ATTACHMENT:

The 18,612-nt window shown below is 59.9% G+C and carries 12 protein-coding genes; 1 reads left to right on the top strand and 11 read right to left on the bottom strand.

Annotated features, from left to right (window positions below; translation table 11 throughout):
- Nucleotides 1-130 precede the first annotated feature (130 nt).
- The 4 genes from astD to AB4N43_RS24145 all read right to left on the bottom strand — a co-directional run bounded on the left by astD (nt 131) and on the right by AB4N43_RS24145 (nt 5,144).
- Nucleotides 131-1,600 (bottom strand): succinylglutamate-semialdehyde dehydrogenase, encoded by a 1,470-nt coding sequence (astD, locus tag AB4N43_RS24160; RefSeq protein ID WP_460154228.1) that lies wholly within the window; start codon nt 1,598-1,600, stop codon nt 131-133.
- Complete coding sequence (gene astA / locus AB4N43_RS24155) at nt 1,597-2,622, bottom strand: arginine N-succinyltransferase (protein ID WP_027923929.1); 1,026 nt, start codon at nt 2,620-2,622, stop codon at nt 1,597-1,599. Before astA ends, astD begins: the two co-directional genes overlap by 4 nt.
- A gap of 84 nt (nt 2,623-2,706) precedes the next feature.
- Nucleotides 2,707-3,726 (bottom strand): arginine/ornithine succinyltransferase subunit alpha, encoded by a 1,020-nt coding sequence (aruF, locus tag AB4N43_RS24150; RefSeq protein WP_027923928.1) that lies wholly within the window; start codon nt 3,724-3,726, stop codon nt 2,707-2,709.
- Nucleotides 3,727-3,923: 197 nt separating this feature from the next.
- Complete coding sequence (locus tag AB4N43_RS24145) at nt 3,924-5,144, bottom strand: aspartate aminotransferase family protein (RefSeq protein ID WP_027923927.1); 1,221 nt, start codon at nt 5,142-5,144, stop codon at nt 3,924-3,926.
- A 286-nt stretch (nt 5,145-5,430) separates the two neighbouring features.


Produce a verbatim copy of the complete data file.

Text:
The 18,612-nt window shown below is 59.9% G+C and carries 12 protein-coding genes; 1 reads left to right on the top strand and 11 read right to left on the bottom strand.

Annotated features, from left to right (window positions below; translation table 11 throughout):
- Nucleotides 1-130 precede the first annotated feature (130 nt).
- The 4 genes from astD to AB4N43_RS24145 all read right to left on the bottom strand — a co-directional run bounded on the left by astD (nt 131) and on the right by AB4N43_RS24145 (nt 5,144).
- Nucleotides 131-1,600 (bottom strand): succinylglutamate-semialdehyde dehydrogenase, encoded by a 1,470-nt coding sequence (astD, locus tag AB4N43_RS24160; RefSeq protein ID WP_460154228.1) that lies wholly within the window; start codon nt 1,598-1,600, stop codon nt 131-133.
- Complete coding sequence (gene astA / locus AB4N43_RS24155) at nt 1,597-2,622, bottom strand: arginine N-succinyltransferase (protein ID WP_027923929.1); 1,026 nt, start codon at nt 2,620-2,622, stop codon at nt 1,597-1,599. Before astA ends, astD begins: the two co-directional genes overlap by 4 nt.
- A gap of 84 nt (nt 2,623-2,706) precedes the next feature.
- Nucleotides 2,707-3,726 (bottom strand): arginine/ornithine succinyltransferase subunit alpha, encoded by a 1,020-nt coding sequence (aruF, locus tag AB4N43_RS24150; RefSeq protein WP_027923928.1) that lies wholly within the window; start codon nt 3,724-3,726, stop codon nt 2,707-2,709.
- Nucleotides 3,727-3,923: 197 nt separating this feature from the next.
- Complete coding sequence (locus tag AB4N43_RS24145) at nt 3,924-5,144, bottom strand: aspartate aminotransferase family protein (RefSeq protein ID WP_027923927.1); 1,221 nt, start codon at nt 5,142-5,144, stop codon at nt 3,924-3,926.
- A 286-nt stretch (nt 5,145-5,430) separates the two neighbouring features.